The Automatic Stay (Protection from Creditors)

Upon the filing of a bankruptcy, an injunction (called the “Automatic Stay”) goes into effect which in most circumstances stops creditors from most collection actions. The stay arises by operation of law and requires no judicial action. As long as the stay is in effect, creditors generally may not initiate or continue lawsuits, wage garnishments, or even telephone calls demanding payments. The bankruptcy clerk gives notice of the bankruptcy case to all creditors whose names and addresses are provided by the debtor.

Prohibited collection actions are listed in Bankruptcy Code §362. Common examples of prohibited actions include contacting the debtor by telephone, mail or otherwise to demand repayment; taking actions to collect money or obtain property from the debtor; repossessing the debtor's property; starting or continuing lawsuits or foreclosures; and garnishing or deducting from the debtor's wages. Under certain circumstances, the stay may be limited to 30 days or not exist at all, although the debtor can request the court to extend or impose a stay. For example, if you are behind on car payments when you file your petition, the lender may file a motion for relief from the stay seeking the Bankruptcy Court’s permission to repossess the car.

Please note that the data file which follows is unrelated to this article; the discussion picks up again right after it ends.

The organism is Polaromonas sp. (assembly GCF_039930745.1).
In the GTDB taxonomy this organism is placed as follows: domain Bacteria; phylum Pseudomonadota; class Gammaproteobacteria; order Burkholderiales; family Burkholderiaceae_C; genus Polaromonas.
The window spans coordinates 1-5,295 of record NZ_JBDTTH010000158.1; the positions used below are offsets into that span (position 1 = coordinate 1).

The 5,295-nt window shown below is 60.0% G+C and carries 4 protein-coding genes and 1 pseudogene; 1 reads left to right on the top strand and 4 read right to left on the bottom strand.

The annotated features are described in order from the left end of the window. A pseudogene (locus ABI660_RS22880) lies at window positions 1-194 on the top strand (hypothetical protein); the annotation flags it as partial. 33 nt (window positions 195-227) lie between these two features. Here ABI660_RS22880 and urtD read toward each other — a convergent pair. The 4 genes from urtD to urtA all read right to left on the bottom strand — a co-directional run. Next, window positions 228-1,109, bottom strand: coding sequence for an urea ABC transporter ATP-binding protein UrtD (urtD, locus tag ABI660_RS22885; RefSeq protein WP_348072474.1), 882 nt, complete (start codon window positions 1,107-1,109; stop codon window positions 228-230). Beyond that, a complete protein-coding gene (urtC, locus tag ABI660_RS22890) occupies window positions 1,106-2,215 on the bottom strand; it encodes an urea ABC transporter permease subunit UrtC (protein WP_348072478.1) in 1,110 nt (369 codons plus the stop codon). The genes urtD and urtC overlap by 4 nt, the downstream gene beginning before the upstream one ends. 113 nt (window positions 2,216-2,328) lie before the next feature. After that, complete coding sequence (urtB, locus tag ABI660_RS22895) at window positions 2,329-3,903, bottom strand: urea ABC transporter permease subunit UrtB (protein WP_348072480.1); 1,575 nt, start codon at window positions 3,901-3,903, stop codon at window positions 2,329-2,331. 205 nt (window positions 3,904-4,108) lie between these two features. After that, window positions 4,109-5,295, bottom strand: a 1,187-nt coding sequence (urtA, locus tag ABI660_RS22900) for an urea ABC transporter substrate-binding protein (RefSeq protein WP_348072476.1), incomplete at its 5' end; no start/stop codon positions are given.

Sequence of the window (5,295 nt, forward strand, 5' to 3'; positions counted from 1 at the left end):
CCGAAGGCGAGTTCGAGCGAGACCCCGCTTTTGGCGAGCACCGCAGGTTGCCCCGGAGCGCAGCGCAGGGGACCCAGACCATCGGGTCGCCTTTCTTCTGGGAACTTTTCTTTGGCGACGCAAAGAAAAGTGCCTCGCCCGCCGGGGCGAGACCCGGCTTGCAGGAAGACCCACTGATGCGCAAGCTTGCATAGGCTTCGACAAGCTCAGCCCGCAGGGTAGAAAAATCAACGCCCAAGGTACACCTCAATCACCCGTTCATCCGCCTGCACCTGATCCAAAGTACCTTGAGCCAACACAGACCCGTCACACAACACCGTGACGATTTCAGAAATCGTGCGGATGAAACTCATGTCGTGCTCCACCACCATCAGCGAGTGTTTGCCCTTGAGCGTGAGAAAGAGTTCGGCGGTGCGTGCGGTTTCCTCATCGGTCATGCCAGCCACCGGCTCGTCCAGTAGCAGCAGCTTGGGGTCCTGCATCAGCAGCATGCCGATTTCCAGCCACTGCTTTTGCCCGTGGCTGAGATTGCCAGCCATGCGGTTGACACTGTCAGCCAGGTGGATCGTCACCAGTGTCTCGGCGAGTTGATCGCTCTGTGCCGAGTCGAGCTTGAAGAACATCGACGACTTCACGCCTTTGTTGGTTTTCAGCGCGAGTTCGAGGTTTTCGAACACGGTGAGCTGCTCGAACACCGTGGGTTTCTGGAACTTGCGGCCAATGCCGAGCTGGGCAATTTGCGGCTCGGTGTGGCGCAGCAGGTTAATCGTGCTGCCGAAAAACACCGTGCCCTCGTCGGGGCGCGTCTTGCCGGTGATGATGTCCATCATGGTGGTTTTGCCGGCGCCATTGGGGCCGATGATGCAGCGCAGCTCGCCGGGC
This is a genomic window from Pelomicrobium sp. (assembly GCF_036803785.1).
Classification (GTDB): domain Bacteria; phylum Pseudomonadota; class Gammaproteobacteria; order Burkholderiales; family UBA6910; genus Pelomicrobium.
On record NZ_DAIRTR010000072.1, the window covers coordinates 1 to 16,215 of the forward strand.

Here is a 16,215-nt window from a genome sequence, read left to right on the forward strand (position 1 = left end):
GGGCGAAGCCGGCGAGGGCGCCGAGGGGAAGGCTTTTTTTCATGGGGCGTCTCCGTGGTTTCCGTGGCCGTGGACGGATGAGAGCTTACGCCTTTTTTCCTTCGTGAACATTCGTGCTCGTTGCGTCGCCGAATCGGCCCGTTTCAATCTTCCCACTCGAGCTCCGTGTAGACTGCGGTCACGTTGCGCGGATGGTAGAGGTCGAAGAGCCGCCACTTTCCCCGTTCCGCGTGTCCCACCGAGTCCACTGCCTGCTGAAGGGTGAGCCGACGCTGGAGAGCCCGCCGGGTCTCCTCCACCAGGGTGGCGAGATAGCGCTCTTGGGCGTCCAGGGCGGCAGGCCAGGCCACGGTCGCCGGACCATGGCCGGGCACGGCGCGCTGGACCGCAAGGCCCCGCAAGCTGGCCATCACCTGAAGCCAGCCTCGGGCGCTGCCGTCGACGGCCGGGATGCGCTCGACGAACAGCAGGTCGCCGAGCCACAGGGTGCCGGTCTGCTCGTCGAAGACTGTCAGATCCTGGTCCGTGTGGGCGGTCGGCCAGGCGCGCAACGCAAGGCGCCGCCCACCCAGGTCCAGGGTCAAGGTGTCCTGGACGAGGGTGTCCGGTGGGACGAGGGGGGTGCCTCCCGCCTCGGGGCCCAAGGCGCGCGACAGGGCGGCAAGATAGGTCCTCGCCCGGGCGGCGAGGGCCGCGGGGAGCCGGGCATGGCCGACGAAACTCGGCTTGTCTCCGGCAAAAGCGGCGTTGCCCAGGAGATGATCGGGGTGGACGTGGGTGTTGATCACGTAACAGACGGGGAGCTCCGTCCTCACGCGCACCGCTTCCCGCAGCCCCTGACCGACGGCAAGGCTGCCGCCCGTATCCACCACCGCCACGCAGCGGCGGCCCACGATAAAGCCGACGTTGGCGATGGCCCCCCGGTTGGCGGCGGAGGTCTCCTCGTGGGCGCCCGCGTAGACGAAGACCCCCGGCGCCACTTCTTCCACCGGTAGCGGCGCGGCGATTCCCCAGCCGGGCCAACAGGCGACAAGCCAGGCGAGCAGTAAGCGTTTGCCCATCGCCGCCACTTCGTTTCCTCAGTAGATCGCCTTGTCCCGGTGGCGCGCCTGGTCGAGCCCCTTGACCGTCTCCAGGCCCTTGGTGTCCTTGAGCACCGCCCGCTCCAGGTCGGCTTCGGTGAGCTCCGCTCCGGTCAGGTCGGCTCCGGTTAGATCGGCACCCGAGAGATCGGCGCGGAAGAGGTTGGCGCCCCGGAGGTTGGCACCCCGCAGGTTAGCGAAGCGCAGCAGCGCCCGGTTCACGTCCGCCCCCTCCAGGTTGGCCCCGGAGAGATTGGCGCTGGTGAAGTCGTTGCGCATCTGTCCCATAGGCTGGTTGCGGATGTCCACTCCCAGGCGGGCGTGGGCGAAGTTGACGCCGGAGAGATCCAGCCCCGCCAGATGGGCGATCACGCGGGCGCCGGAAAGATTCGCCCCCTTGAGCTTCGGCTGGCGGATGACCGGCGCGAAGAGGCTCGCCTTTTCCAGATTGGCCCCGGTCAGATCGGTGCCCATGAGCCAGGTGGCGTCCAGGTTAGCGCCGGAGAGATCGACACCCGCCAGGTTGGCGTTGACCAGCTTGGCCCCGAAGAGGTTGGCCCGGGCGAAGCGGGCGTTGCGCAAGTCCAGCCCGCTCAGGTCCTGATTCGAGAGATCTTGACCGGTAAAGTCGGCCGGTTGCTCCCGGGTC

Filing of the petition does not stay certain types of actions listed under 11 U.S.C. § 362(b), and the stay may be effective only for a short time in some situations. Any prior bankruptcy cases dismissed within one year prior to the filing of the new case, the stay may not go into effect, or may be effective for only a short period of time (such as 30 days) unless you take action to impose (establish) or continue the stay. In addition, in certain situations, a creditor may file a motion for “relief” from the automatic stay.

See also: 

Bankruptcy Code Section 362

Local Rules of Bankruptcy Procedure 4001-1